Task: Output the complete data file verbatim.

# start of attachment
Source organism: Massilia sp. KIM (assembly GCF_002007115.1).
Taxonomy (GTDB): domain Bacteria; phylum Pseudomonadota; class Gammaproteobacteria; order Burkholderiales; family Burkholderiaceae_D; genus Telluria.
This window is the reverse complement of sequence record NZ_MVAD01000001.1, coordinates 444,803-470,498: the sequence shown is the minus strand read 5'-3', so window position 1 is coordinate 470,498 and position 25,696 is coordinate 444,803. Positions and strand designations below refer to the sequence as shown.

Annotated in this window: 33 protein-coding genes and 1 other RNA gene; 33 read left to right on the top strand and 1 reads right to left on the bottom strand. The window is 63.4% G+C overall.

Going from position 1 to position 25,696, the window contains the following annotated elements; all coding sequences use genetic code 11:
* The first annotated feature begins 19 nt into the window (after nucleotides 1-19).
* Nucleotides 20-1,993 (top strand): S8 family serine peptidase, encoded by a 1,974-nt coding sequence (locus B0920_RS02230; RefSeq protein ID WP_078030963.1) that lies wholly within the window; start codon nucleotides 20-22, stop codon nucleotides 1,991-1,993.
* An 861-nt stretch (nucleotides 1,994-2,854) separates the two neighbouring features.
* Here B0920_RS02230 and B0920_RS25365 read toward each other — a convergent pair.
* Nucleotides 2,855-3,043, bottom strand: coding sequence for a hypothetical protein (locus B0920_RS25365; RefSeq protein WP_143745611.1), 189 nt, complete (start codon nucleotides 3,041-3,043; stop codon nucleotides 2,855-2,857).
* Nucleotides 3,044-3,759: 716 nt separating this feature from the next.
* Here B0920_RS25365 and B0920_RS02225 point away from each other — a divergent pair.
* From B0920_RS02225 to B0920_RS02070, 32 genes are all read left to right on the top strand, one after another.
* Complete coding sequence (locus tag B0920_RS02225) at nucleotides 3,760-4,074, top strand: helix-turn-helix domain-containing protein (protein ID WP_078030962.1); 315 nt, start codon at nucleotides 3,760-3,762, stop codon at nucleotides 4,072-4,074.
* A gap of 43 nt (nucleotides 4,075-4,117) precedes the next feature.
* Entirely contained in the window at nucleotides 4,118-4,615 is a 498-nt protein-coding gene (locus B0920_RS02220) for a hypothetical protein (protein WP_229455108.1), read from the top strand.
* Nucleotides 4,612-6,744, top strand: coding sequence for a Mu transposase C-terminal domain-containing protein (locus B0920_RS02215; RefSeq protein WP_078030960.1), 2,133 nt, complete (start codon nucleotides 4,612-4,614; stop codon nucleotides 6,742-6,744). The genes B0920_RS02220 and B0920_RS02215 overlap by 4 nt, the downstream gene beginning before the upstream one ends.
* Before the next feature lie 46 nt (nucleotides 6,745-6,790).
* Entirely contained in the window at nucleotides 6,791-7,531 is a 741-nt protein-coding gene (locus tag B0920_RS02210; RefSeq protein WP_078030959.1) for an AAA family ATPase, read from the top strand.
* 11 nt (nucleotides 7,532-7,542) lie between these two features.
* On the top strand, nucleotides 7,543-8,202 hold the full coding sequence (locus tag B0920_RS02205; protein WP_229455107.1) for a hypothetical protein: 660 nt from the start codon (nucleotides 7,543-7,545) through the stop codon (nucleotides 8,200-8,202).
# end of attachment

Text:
Source organism: Massilia sp. KIM (assembly GCF_002007115.1).
Taxonomy (GTDB): domain Bacteria; phylum Pseudomonadota; class Gammaproteobacteria; order Burkholderiales; family Burkholderiaceae_D; genus Telluria.
This window is the reverse complement of sequence record NZ_MVAD01000001.1, coordinates 444,803-470,498: the sequence shown is the minus strand read 5'-3', so window position 1 is coordinate 470,498 and position 25,696 is coordinate 444,803. Positions and strand designations below refer to the sequence as shown.

Annotated in this window: 33 protein-coding genes and 1 other RNA gene; 33 read left to right on the top strand and 1 reads right to left on the bottom strand. The window is 63.4% G+C overall.

Going from position 1 to position 25,696, the window contains the following annotated elements; all coding sequences use genetic code 11:
* The first annotated feature begins 19 nt into the window (after nucleotides 1-19).
* Nucleotides 20-1,993 (top strand): S8 family serine peptidase, encoded by a 1,974-nt coding sequence (locus B0920_RS02230; RefSeq protein ID WP_078030963.1) that lies wholly within the window; start codon nucleotides 20-22, stop codon nucleotides 1,991-1,993.
* An 861-nt stretch (nucleotides 1,994-2,854) separates the two neighbouring features.
* Here B0920_RS02230 and B0920_RS25365 read toward each other — a convergent pair.
* Nucleotides 2,855-3,043, bottom strand: coding sequence for a hypothetical protein (locus B0920_RS25365; RefSeq protein WP_143745611.1), 189 nt, complete (start codon nucleotides 3,041-3,043; stop codon nucleotides 2,855-2,857).
* Nucleotides 3,044-3,759: 716 nt separating this feature from the next.
* Here B0920_RS25365 and B0920_RS02225 point away from each other — a divergent pair.
* From B0920_RS02225 to B0920_RS02070, 32 genes are all read left to right on the top strand, one after another.
* Complete coding sequence (locus tag B0920_RS02225) at nucleotides 3,760-4,074, top strand: helix-turn-helix domain-containing protein (protein ID WP_078030962.1); 315 nt, start codon at nucleotides 3,760-3,762, stop codon at nucleotides 4,072-4,074.
* A gap of 43 nt (nucleotides 4,075-4,117) precedes the next feature.
* Entirely contained in the window at nucleotides 4,118-4,615 is a 498-nt protein-coding gene (locus B0920_RS02220) for a hypothetical protein (protein WP_229455108.1), read from the top strand.
* Nucleotides 4,612-6,744, top strand: coding sequence for a Mu transposase C-terminal domain-containing protein (locus B0920_RS02215; RefSeq protein WP_078030960.1), 2,133 nt, complete (start codon nucleotides 4,612-4,614; stop codon nucleotides 6,742-6,744). The genes B0920_RS02220 and B0920_RS02215 overlap by 4 nt, the downstream gene beginning before the upstream one ends.
* Before the next feature lie 46 nt (nucleotides 6,745-6,790).
* Entirely contained in the window at nucleotides 6,791-7,531 is a 741-nt protein-coding gene (locus tag B0920_RS02210; RefSeq protein WP_078030959.1) for an AAA family ATPase, read from the top strand.
* 11 nt (nucleotides 7,532-7,542) lie between these two features.
* On the top strand, nucleotides 7,543-8,202 hold the full coding sequence (locus tag B0920_RS02205; protein WP_229455107.1) for a hypothetical protein: 660 nt from the start codon (nucleotides 7,543-7,545) through the stop codon (nucleotides 8,200-8,202).